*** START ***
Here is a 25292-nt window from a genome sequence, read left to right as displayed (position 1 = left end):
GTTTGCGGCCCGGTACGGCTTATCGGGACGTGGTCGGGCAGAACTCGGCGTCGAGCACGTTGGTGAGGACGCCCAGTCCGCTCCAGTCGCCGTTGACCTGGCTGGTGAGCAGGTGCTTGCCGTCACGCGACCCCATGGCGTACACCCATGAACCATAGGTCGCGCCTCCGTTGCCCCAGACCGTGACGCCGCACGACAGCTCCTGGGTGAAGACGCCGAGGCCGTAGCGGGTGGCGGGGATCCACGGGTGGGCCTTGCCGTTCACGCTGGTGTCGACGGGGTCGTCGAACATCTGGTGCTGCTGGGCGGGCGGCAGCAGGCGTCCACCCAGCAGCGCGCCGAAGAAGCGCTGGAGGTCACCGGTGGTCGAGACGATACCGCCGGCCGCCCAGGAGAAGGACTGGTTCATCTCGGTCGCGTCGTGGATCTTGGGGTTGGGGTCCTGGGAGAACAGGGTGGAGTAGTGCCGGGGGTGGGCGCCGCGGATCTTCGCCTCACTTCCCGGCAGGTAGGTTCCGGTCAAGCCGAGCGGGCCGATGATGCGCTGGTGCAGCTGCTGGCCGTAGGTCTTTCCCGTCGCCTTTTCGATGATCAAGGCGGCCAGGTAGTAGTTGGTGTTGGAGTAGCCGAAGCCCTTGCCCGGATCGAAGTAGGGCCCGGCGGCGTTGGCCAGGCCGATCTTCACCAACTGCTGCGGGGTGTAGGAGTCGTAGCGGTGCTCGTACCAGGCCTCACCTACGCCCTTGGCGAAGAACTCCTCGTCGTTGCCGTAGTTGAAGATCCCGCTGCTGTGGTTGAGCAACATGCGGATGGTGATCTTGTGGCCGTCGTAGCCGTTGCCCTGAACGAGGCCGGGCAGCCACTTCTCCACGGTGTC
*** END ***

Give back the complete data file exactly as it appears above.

Here is a 25292-nt window from a genome sequence, read left to right as displayed (position 1 = left end):
GTTTGCGGCCCGGTACGGCTTATCGGGACGTGGTCGGGCAGAACTCGGCGTCGAGCACGTTGGTGAGGACGCCCAGTCCGCTCCAGTCGCCGTTGACCTGGCTGGTGAGCAGGTGCTTGCCGTCACGCGACCCCATGGCGTACACCCATGAACCATAGGTCGCGCCTCCGTTGCCCCAGACCGTGACGCCGCACGACAGCTCCTGGGTGAAGACGCCGAGGCCGTAGCGGGTGGCGGGGATCCACGGGTGGGCCTTGCCGTTCACGCTGGTGTCGACGGGGTCGTCGAACATCTGGTGCTGCTGGGCGGGCGGCAGCAGGCGTCCACCCAGCAGCGCGCCGAAGAAGCGCTGGAGGTCACCGGTGGTCGAGACGATACCGCCGGCCGCCCAGGAGAAGGACTGGTTCATCTCGGTCGCGTCGTGGATCTTGGGGTTGGGGTCCTGGGAGAACAGGGTGGAGTAGTGCCGGGGGTGGGCGCCGCGGATCTTCGCCTCACTTCCCGGCAGGTAGGTTCCGGTCAAGCCGAGCGGGCCGATGATGCGCTGGTGCAGCTGCTGGCCGTAGGTCTTTCCCGTCGCCTTTTCGATGATCAAGGCGGCCAGGTAGTAGTTGGTGTTGGAGTAGCCGAAGCCCTTGCCCGGATCGAAGTAGGGCCCGGCGGCGTTGGCCAGGCCGATCTTCACCAACTGCTGCGGGGTGTAGGAGTCGTAGCGGTGCTCGTACCAGGCCTCACCTACGCCCTTGGCGAAGAACTCCTCGTCGTTGCCGTAGTTGAAGATCCCGCTGCTGTGGTTGAGCAACATGCGGATGGTGATCTTGTGGCCGTCGTAGCCGTTGCCCTGAACGAGGCCGGGCAGCCACTTCTCCACGGTGTC